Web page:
It is almost without a parallel that during the remainder of Greene's life, including only six years, he was continually groaning with anguish and repentance, and continually plunging into fresh guilt; that in his various tracts he was confessing his sins with the deepest contrition, passionately apostrophising his injured wife, imploring her forgiveness in the most pathetic terms, and describing, in language the most touching and impressive, the virtue of her whom he had so basely abandoned.

He tells us, under the beautifully drawn character of Isabel, by whom he represents his wife, that upon her being told, by one of his friends, of his intended residence in London, and by another, of the attachment which had fixed him there, she would not at first credit the tale; but, when convinced, she hid her face, and inwardly smothered her sorrows, yet grieving at his follies, though unwilling to hear him censured by others, and at length endeavouring to solace her affliction by repeating to her cittern some applicable verses from the Italian of Ariosto. He then adds, that she subsequently hinted her knowledge of the amour to hint in a letter, saying "the onely comfort that I have in thine absence is the child, who lies on his mother's knee, and smiles as wantonly as his father when he was a wooer. But, when the boy says, 'Mam, where is my dad, when wil he come home'; then the calm of my content turneth to a present storm of piercing sorrow, that I am forced sometime to say, 'unkinde Francesco that forgets his Isabell.' I hope Francesco it is thine affaires, not my faults, that procure this long delay."

The following pathetic song seems to have been suggested to Greene by the scene just described, and is a further proof of the singular disparity subsisting between his conduct and his feelings.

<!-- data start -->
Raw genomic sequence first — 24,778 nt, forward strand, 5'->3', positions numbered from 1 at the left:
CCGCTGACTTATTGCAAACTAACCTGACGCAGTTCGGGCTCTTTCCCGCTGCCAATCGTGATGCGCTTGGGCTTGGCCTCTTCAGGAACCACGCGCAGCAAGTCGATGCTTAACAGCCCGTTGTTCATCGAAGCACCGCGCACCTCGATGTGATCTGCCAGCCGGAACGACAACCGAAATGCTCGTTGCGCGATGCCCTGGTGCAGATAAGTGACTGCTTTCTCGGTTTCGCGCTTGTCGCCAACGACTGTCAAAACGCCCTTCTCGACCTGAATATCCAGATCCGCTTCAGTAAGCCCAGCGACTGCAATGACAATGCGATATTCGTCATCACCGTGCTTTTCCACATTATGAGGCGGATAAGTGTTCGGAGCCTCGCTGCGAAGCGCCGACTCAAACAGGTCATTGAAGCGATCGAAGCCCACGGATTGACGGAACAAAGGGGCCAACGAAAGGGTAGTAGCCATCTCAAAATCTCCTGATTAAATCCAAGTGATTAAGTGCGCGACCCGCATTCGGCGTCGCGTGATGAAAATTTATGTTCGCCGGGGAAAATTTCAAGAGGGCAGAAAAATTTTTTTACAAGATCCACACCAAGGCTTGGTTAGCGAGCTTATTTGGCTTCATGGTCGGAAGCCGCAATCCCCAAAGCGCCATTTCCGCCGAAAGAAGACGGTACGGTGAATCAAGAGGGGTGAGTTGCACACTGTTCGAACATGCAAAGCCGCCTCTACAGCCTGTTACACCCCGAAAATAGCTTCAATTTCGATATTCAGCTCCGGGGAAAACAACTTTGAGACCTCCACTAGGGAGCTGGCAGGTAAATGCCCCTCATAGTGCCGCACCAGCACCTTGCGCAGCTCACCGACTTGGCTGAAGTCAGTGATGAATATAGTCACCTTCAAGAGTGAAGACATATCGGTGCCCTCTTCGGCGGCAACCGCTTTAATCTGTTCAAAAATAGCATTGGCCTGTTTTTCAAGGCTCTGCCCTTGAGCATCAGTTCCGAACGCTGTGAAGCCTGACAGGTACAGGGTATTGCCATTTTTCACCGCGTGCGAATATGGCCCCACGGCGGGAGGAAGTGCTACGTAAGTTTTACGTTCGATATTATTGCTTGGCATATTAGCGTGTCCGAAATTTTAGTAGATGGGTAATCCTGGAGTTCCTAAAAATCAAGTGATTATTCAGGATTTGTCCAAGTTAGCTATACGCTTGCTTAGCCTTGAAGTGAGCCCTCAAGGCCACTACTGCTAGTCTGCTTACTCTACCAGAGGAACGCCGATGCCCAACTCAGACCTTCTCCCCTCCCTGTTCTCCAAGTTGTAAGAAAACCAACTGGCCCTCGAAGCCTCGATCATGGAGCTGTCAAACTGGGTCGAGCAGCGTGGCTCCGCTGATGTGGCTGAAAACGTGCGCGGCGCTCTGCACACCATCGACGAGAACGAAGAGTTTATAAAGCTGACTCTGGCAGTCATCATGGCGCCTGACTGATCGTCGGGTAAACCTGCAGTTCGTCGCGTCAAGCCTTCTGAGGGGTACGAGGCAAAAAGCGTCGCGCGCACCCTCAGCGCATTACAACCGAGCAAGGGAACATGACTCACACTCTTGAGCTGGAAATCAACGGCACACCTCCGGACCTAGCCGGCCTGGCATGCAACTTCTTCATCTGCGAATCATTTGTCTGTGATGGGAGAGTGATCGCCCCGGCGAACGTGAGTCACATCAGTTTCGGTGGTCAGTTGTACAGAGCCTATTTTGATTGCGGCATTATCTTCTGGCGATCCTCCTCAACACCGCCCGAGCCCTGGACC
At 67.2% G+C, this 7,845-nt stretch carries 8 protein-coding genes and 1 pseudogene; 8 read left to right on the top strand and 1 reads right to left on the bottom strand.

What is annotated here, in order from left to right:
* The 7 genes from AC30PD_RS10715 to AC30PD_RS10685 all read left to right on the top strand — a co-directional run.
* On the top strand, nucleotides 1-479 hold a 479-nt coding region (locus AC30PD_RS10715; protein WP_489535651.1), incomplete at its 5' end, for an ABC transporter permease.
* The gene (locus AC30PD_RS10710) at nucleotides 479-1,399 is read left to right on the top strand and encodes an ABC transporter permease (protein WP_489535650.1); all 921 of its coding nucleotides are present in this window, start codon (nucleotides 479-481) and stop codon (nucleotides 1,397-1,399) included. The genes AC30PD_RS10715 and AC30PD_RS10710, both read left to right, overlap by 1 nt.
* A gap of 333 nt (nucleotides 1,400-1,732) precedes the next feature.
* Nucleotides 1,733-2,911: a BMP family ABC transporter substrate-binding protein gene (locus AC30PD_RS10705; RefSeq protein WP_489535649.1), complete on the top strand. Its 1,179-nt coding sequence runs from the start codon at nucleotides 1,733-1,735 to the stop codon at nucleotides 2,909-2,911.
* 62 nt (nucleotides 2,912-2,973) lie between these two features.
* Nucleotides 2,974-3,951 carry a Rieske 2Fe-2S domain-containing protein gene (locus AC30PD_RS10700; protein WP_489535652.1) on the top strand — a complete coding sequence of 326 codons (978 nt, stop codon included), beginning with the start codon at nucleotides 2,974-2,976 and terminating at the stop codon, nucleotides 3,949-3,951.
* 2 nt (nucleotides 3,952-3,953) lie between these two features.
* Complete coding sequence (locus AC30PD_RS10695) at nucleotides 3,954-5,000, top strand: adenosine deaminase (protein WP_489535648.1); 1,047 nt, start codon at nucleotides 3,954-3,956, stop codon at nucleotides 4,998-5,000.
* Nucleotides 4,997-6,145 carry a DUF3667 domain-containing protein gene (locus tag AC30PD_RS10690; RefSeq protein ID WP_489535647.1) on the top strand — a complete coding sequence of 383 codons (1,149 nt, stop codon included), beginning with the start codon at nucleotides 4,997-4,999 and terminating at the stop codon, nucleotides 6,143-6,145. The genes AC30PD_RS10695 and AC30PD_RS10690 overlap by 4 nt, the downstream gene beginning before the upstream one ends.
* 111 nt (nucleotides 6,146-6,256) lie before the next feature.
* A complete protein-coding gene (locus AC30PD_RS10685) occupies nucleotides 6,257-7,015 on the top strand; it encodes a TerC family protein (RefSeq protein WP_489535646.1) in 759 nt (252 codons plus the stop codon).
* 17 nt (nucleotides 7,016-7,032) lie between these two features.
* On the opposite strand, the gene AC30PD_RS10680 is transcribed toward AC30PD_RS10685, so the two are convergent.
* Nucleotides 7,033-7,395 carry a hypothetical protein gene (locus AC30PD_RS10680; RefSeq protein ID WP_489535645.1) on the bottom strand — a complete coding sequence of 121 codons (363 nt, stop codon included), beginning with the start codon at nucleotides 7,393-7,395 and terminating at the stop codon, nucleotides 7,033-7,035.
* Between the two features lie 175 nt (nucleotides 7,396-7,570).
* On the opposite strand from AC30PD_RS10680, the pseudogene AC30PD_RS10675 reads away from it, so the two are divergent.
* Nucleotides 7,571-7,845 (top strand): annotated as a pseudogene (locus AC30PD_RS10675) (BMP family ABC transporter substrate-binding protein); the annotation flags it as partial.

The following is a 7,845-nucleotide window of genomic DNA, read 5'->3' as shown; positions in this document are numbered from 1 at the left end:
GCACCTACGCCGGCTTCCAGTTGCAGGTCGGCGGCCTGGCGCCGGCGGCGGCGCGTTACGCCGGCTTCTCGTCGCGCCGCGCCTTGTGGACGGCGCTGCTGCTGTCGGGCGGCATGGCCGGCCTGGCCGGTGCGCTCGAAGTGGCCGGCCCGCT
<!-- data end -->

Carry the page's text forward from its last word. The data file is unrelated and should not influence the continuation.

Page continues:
BY A MOTHER TO HER INFANT.
Weepe not, my Wanton, smile upon my knee,
When thou art old theres griefe enough for thee.
Mothers wagge, prettie boy,
Fathers sorrow, fathers joy;
When thy father first did see
Such a boy by him and me,
He was glad, I was woe,
Fortune changd made him so,
When he had left his prettie boy,
Last his sorrow, first his joy.

Weepe not, my Wanton, smile upon my knee,
When thou art old theres griefe enough for thee.
Streaming teares that never stint,
Like pearle drops from a flint,
Fell by course from his eies,
That one anothers place supplies.
Thus he grieved in every part,
Teares of blond fell from his heart,
When he left his prettie boy,
Fathers sorrow, fathers joy.

Weep not, my Wanton, smile upon my knee,
When thou art old theres griefe enough for thee.
The wanton smilde, father wept,
Mother cried, babie lept;
Now he crow'd more he cride,
Nature could not sorrow hide;
He must goe, he must kisse
Childe and mother, babie blisse,
For he left his prettie boy,
Fathers sorrow, fathers joy.
Weep not, my Wanton, smile upon my knee,
When thou art old theres griefe enough for thee.